• ICU Waiting Room Survival Tips

    When Dr. Richard Senelick’s wife was in the intensive care unit for three weeks, he scribbled, “One hour in the hospital is like a full day anyplace else.” In this article, he shares seven helpful tips for making it through the experience.

  • A Doctor’s Letter to Families of Her ICU Patients

    “You wondered, “Why is she so inappropriately jolly considering my dad has a tube down his throat?!” What you don’t realize is I’m singing to calm my nerves, to keep myself relaxed. Your dad almost died before I let you back. I’m concerned for him, but I don’t want you to see that on my face. I don’t want you to worry about him. That’s my job. I just want you to love him… Sometimes we have to laugh. It’s the only thing we know to do. We’re afraid if we cry, we won’t be able to stop.”

  • When Dying Is Not the Enemy

    Ram Dass on his mother’s death, and reflecting on what it might be like to live in a culture where death is not seen as a failure.

  • At the End of Life, What Would Doctors Do?

    “At a minimum, our heightened awareness and willingness to talk about illness, dying, caregiving and grieving will lead to much better end-of-life care. However, the impact on American culture needn’t stop there. Like individuals who grow wiser with age, collectively, in turning toward death, we stand to learn a lot about living.” – Dr. Ira Byock

  • Grandma is Dead: 5 Tips for Talking with Kids about Death

    While talking to children about death isn’t something most of us are excited to do, this article makes it much easier. It also brings into focus why some things we may default to saying while trying to protect the kids may not be best for them in the long run.

  • The Coffin Club

    In this fantastically light and fun video, we see a group of older people in New Zealand who were fed-up after attending so many funerals that rarely reflected the vibrant lives of friends and family they were meant to honor, so they created what they call a Coffin Club.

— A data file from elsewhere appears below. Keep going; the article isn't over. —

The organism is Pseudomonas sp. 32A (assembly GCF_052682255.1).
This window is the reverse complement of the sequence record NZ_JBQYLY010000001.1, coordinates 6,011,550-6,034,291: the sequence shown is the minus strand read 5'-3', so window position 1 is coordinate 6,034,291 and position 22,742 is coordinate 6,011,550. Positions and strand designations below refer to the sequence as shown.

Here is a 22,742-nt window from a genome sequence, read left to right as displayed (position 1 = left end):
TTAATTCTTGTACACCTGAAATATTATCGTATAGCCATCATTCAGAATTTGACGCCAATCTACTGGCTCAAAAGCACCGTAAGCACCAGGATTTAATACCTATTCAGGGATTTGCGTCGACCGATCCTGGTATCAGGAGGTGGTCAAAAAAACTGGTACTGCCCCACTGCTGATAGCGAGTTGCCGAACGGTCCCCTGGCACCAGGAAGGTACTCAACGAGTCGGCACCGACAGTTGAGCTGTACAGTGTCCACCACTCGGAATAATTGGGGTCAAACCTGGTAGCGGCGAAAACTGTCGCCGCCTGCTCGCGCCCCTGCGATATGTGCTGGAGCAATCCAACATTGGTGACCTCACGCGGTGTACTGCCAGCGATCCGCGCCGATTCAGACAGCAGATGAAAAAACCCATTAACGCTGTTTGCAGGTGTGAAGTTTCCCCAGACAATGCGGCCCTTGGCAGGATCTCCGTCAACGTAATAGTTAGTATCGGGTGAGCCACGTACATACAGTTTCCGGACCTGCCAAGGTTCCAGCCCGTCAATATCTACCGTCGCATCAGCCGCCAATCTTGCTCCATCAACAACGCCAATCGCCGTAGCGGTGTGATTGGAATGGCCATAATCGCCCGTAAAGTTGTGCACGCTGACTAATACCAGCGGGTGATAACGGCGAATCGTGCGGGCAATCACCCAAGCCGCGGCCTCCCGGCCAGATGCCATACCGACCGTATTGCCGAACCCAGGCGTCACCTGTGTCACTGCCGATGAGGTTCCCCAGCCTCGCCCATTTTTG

• What Makes Life Worth Living in the Face of Death

    Stanford internist Lucy Kalanithi is the widow of neurosurgeon and writer Paul Kalanithi, who was diagnosed with Stage IV lung cancer at age 36. In Lucy’s 2016 TEDMED Talk, she shares the perspective their family gained during Paul’s difficult transition from doctor to patient.

  • Let’s Talk About Dying

    We can’t control if we’ll die, but we can “occupy death,” in the words of Peter Saul, an emergency doctor. He asks us to think about the end of our lives — and to question the modern model of slow, intubated death in hospital. Two big questions can help you start this tough conversation.

  • The Water Ballet

    Briar Bates wanted her friends — mostly artists, but non-dancers — to perform a joyful and awkward water ballet titled “Ankle Deep” in the kiddie wading pool at Volunteer Park in Seattle. (And they did.) The idea hit her while lying in bed, fighting through the pain of a ravenous cancer which doctors had diagnosed only a few months earlier.

  • Congratulations – You Gonna’ Die

    British philosopher and Zen Scholar Alan Watts delivers a series of humorous but very thoughtful musings on death with his typical dry wit.

  • How Can We Prepare for a Graceful Death?

    At the end of our lives, what do we most wish for? BJ Miller is a palliative care physician who thinks about how to create a dignified, graceful end of life for his patients.

  • Franny’s Last Ride